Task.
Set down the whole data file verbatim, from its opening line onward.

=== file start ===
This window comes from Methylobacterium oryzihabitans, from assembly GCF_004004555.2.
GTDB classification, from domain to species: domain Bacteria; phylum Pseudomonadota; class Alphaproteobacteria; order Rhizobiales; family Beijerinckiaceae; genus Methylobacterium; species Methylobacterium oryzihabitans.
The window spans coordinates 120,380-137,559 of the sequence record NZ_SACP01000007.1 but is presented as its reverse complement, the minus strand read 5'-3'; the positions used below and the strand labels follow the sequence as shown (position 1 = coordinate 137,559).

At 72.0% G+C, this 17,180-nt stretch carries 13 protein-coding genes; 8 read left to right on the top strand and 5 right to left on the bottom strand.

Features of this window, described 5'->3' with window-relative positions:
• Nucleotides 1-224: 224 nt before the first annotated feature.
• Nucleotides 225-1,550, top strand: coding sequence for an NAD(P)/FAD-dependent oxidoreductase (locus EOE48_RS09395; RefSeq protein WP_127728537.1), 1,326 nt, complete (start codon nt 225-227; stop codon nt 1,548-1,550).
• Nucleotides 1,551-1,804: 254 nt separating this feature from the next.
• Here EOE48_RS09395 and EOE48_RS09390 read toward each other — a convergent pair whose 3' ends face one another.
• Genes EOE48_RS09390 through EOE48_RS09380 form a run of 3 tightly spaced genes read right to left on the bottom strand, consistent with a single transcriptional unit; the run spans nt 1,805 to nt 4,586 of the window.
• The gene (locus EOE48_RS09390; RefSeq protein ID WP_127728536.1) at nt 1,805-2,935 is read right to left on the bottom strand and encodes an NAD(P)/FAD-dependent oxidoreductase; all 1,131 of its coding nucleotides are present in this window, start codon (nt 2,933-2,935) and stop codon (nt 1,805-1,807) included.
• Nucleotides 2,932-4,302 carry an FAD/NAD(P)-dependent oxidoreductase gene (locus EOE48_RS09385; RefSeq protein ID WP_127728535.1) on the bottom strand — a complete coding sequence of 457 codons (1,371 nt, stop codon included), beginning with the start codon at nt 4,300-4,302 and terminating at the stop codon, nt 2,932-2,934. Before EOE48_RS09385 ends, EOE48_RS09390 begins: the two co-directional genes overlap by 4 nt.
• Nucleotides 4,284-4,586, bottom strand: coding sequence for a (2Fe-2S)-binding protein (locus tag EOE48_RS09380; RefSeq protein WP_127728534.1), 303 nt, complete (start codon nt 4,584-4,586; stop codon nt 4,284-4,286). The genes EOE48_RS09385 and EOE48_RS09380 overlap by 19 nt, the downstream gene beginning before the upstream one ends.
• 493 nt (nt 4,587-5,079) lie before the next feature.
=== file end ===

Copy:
This window comes from Methylobacterium oryzihabitans, from assembly GCF_004004555.2.
GTDB classification, from domain to species: domain Bacteria; phylum Pseudomonadota; class Alphaproteobacteria; order Rhizobiales; family Beijerinckiaceae; genus Methylobacterium; species Methylobacterium oryzihabitans.
The window spans coordinates 120,380-137,559 of the sequence record NZ_SACP01000007.1 but is presented as its reverse complement, the minus strand read 5'-3'; the positions used below and the strand labels follow the sequence as shown (position 1 = coordinate 137,559).

At 72.0% G+C, this 17,180-nt stretch carries 13 protein-coding genes; 8 read left to right on the top strand and 5 right to left on the bottom strand.

Features of this window, described 5'->3' with window-relative positions:
• Nucleotides 1-224: 224 nt before the first annotated feature.
• Nucleotides 225-1,550, top strand: coding sequence for an NAD(P)/FAD-dependent oxidoreductase (locus EOE48_RS09395; RefSeq protein WP_127728537.1), 1,326 nt, complete (start codon nt 225-227; stop codon nt 1,548-1,550).
• Nucleotides 1,551-1,804: 254 nt separating this feature from the next.
• Here EOE48_RS09395 and EOE48_RS09390 read toward each other — a convergent pair whose 3' ends face one another.
• Genes EOE48_RS09390 through EOE48_RS09380 form a run of 3 tightly spaced genes read right to left on the bottom strand, consistent with a single transcriptional unit; the run spans nt 1,805 to nt 4,586 of the window.
• The gene (locus EOE48_RS09390; RefSeq protein ID WP_127728536.1) at nt 1,805-2,935 is read right to left on the bottom strand and encodes an NAD(P)/FAD-dependent oxidoreductase; all 1,131 of its coding nucleotides are present in this window, start codon (nt 2,933-2,935) and stop codon (nt 1,805-1,807) included.
• Nucleotides 2,932-4,302 carry an FAD/NAD(P)-dependent oxidoreductase gene (locus EOE48_RS09385; RefSeq protein ID WP_127728535.1) on the bottom strand — a complete coding sequence of 457 codons (1,371 nt, stop codon included), beginning with the start codon at nt 4,300-4,302 and terminating at the stop codon, nt 2,932-2,934. Before EOE48_RS09385 ends, EOE48_RS09390 begins: the two co-directional genes overlap by 4 nt.
• Nucleotides 4,284-4,586, bottom strand: coding sequence for a (2Fe-2S)-binding protein (locus tag EOE48_RS09380; RefSeq protein WP_127728534.1), 303 nt, complete (start codon nt 4,584-4,586; stop codon nt 4,284-4,286). The genes EOE48_RS09385 and EOE48_RS09380 overlap by 19 nt, the downstream gene beginning before the upstream one ends.
• 493 nt (nt 4,587-5,079) lie before the next feature.